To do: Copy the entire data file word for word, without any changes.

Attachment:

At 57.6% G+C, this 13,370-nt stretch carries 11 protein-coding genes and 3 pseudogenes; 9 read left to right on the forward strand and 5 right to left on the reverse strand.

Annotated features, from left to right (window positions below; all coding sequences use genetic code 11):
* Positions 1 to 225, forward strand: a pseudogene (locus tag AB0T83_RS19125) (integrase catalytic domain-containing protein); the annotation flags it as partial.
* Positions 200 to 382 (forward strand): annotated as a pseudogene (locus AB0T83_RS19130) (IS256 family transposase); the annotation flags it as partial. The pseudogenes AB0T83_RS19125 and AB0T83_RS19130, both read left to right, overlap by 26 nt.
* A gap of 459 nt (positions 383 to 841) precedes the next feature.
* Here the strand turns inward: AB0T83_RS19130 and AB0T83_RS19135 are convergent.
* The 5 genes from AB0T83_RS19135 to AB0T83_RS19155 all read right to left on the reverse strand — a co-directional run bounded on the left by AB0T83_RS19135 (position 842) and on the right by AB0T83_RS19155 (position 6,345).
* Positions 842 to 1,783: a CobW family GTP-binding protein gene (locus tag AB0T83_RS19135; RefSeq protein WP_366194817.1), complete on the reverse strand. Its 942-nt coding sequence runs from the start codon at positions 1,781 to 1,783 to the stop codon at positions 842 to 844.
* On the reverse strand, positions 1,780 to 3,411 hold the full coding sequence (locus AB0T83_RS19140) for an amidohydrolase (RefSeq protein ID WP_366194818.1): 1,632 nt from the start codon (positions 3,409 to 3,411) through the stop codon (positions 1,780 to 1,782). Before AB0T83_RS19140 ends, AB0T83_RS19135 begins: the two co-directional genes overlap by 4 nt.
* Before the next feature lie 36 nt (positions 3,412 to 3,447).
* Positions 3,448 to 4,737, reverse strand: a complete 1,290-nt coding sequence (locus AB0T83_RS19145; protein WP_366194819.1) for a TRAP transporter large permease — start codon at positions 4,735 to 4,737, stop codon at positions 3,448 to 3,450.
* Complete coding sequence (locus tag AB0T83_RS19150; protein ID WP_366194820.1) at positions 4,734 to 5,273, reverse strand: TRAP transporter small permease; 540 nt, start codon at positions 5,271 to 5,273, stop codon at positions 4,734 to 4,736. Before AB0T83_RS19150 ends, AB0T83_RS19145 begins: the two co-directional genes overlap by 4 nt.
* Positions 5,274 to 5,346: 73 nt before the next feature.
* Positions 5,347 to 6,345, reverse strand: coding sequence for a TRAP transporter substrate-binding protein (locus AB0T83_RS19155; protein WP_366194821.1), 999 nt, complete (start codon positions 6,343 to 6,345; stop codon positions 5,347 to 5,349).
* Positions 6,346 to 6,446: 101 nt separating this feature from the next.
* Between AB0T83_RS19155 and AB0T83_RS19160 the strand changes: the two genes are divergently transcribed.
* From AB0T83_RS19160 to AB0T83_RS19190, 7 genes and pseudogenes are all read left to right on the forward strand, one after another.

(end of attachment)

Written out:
At 57.6% G+C, this 13,370-nt stretch carries 11 protein-coding genes and 3 pseudogenes; 9 read left to right on the forward strand and 5 right to left on the reverse strand.

Annotated features, from left to right (window positions below; all coding sequences use genetic code 11):
* Positions 1 to 225, forward strand: a pseudogene (locus tag AB0T83_RS19125) (integrase catalytic domain-containing protein); the annotation flags it as partial.
* Positions 200 to 382 (forward strand): annotated as a pseudogene (locus AB0T83_RS19130) (IS256 family transposase); the annotation flags it as partial. The pseudogenes AB0T83_RS19125 and AB0T83_RS19130, both read left to right, overlap by 26 nt.
* A gap of 459 nt (positions 383 to 841) precedes the next feature.
* Here the strand turns inward: AB0T83_RS19130 and AB0T83_RS19135 are convergent.
* The 5 genes from AB0T83_RS19135 to AB0T83_RS19155 all read right to left on the reverse strand — a co-directional run bounded on the left by AB0T83_RS19135 (position 842) and on the right by AB0T83_RS19155 (position 6,345).
* Positions 842 to 1,783: a CobW family GTP-binding protein gene (locus tag AB0T83_RS19135; RefSeq protein WP_366194817.1), complete on the reverse strand. Its 942-nt coding sequence runs from the start codon at positions 1,781 to 1,783 to the stop codon at positions 842 to 844.
* On the reverse strand, positions 1,780 to 3,411 hold the full coding sequence (locus AB0T83_RS19140) for an amidohydrolase (RefSeq protein ID WP_366194818.1): 1,632 nt from the start codon (positions 3,409 to 3,411) through the stop codon (positions 1,780 to 1,782). Before AB0T83_RS19140 ends, AB0T83_RS19135 begins: the two co-directional genes overlap by 4 nt.
* Before the next feature lie 36 nt (positions 3,412 to 3,447).
* Positions 3,448 to 4,737, reverse strand: a complete 1,290-nt coding sequence (locus AB0T83_RS19145; protein WP_366194819.1) for a TRAP transporter large permease — start codon at positions 4,735 to 4,737, stop codon at positions 3,448 to 3,450.
* Complete coding sequence (locus tag AB0T83_RS19150; protein ID WP_366194820.1) at positions 4,734 to 5,273, reverse strand: TRAP transporter small permease; 540 nt, start codon at positions 5,271 to 5,273, stop codon at positions 4,734 to 4,736. Before AB0T83_RS19150 ends, AB0T83_RS19145 begins: the two co-directional genes overlap by 4 nt.
* Positions 5,274 to 5,346: 73 nt before the next feature.
* Positions 5,347 to 6,345, reverse strand: coding sequence for a TRAP transporter substrate-binding protein (locus AB0T83_RS19155; protein WP_366194821.1), 999 nt, complete (start codon positions 6,343 to 6,345; stop codon positions 5,347 to 5,349).
* Positions 6,346 to 6,446: 101 nt separating this feature from the next.
* Between AB0T83_RS19155 and AB0T83_RS19160 the strand changes: the two genes are divergently transcribed.
* From AB0T83_RS19160 to AB0T83_RS19190, 7 genes and pseudogenes are all read left to right on the forward strand, one after another.